Richard Paul Lohse
Three Complementary Diagonal Arrangements
with Yellow Corners – Variation C, 1978
acrylic on canvas 


Brilliant complementary colour contrasts are central to this painting from 1978 by the Swiss painter, graphic artist, author and editor Richard Paul Lohse, whose work took up the legacy of de Stijl artist Piet Mondrian and his systematic, analytic approach. Nine coloured squares, distributed evenly over a likewise square surface, prompt the viewer to find a sense of order that ultimately reveals itself in the diagonal rising up from the lower left-hand margin and consisting of the complementary colour pairs red/green, blue/yellowish orange, violet/yellowish green. Three Complementary Diagonal Arrangements with Yellow Corners is one of the Serielle Ordnungen that Lohse first embarked on in 1943. This series of works takes the square as its basic element and creates, through the horizontal-vertical alignment of the individual form, a parallel to the similarly square boundary of the picture.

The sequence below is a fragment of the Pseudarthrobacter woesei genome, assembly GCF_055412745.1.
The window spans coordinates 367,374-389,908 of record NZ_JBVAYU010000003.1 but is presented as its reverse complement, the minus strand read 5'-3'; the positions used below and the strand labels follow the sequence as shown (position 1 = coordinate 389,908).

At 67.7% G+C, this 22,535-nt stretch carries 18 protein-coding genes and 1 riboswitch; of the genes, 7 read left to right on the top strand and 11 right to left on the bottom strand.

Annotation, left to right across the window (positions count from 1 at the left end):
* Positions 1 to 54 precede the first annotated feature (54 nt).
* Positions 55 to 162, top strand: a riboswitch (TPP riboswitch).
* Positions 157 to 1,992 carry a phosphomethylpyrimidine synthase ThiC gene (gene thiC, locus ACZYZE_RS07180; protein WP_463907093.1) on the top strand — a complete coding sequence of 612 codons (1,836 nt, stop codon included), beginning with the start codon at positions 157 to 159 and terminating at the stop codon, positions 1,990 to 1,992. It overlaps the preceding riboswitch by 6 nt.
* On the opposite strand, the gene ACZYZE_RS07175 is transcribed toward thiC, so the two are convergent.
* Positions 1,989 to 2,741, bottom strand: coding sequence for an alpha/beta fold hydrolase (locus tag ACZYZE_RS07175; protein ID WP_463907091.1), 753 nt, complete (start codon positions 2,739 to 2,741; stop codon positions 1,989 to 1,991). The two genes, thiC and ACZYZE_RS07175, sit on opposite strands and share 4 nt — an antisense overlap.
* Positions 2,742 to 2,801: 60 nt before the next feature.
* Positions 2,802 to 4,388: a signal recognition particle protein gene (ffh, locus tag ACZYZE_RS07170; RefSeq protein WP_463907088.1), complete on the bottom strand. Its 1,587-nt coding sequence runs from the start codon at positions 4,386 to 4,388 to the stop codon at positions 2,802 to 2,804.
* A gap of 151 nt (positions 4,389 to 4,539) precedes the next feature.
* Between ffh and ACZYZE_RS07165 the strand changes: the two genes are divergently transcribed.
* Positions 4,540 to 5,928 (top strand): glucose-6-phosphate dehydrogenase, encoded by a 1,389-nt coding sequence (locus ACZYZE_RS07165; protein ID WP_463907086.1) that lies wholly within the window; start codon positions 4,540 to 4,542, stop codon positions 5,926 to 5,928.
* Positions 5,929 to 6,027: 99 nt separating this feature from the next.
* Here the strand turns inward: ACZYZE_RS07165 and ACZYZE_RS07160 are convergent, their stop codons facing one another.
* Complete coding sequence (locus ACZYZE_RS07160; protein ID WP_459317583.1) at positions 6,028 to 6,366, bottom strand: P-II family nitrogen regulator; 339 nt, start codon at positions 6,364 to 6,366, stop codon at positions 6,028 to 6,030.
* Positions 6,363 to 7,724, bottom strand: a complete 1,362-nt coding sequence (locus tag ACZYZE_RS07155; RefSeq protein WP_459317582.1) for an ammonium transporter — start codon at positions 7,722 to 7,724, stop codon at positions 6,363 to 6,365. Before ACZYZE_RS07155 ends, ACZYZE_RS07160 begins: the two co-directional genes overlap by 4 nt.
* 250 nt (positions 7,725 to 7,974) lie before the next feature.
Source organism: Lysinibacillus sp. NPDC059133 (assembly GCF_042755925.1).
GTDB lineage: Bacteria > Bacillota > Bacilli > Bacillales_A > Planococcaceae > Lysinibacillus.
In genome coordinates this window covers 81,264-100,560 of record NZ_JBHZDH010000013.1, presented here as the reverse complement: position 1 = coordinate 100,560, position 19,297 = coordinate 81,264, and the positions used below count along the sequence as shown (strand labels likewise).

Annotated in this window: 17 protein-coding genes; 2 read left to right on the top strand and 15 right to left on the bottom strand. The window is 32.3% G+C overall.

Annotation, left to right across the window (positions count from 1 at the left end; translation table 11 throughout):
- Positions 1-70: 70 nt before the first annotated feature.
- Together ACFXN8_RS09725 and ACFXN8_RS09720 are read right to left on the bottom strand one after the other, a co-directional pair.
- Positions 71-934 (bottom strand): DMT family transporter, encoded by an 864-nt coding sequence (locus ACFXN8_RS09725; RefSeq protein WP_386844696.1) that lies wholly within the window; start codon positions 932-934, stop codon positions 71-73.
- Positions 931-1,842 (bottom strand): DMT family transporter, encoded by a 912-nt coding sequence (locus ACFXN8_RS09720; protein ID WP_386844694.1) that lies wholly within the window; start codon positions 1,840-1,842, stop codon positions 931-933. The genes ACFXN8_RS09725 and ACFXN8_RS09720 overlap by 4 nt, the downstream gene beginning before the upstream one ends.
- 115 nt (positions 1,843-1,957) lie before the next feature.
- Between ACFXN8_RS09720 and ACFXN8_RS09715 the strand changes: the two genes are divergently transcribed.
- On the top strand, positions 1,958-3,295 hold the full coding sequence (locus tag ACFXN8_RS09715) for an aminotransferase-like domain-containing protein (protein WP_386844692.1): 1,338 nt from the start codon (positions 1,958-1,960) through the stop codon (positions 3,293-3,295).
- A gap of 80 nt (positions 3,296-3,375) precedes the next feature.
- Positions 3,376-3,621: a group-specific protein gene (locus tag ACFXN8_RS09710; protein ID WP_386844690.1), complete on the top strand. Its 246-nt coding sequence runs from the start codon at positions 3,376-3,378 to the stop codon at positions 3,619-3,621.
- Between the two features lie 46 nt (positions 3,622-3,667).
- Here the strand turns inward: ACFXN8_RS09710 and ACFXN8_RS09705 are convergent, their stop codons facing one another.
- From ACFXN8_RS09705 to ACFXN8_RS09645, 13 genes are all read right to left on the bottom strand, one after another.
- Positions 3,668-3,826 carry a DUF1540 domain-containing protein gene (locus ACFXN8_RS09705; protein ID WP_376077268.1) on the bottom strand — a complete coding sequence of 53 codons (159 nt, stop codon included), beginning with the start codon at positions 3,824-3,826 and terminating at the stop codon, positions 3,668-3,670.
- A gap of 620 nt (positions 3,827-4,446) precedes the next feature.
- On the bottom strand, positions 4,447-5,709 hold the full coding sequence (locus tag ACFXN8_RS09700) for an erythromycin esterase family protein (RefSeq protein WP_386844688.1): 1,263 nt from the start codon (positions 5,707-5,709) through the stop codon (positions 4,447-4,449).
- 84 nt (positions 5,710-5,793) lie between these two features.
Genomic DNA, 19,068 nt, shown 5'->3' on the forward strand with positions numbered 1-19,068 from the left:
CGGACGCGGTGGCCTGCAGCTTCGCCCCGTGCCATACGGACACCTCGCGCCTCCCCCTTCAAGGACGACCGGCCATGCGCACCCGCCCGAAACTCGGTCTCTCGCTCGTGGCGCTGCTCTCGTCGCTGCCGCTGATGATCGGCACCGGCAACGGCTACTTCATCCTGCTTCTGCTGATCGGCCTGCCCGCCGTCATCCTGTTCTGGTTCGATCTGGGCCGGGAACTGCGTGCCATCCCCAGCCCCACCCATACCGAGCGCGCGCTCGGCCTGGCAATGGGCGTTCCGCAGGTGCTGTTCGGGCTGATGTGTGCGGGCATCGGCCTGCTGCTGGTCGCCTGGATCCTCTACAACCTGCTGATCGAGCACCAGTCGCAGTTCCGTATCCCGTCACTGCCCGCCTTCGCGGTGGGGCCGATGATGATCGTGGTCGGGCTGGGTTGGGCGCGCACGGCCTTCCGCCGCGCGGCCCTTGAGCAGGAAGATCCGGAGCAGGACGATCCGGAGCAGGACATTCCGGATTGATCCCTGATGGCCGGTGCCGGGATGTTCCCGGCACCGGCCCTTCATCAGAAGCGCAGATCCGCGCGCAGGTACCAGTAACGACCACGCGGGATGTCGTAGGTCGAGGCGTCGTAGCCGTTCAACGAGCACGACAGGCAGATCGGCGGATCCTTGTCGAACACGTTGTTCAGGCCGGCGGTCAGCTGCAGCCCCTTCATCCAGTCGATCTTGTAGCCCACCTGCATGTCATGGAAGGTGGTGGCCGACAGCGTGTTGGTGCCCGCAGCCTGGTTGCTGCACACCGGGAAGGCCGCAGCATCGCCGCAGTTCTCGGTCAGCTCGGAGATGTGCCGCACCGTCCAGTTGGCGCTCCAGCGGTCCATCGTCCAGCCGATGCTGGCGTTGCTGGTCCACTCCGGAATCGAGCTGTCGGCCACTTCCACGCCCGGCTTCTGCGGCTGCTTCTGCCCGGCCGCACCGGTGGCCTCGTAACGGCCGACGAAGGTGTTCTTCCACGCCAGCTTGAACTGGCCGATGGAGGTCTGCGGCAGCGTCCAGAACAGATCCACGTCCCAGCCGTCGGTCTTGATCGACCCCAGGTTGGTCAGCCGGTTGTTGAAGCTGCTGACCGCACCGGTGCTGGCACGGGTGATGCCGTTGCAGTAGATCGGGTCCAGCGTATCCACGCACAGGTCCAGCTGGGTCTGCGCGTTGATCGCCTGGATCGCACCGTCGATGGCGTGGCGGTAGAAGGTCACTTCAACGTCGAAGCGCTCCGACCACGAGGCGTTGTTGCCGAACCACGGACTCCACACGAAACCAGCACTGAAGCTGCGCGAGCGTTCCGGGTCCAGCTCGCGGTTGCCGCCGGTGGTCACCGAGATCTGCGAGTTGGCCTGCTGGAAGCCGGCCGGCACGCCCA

The square as a simultaneously constant and flexible building block presents the possibility of constructing moveable, serial arrangements that can be varied as easily as they can be extended, and with that make the work a part of a larger system. In order to ensure the individuality and integrity of every single coloured square, Lohse always separated fields of the same colour and ensured each square was bordered by differing colours, so that the same colours never come in contact with one another on the corners of the individual building blocks. With that the colour effect created by each individual shape is brought out to the full, and this is further enhanced by the immaculate surface created with the paint: all irregularities and visible paint strokes have been eliminated because they would introduce a subjective element that mars the piece’s effect.

 

 


1902   born in Zürich  
1988   died in Zürich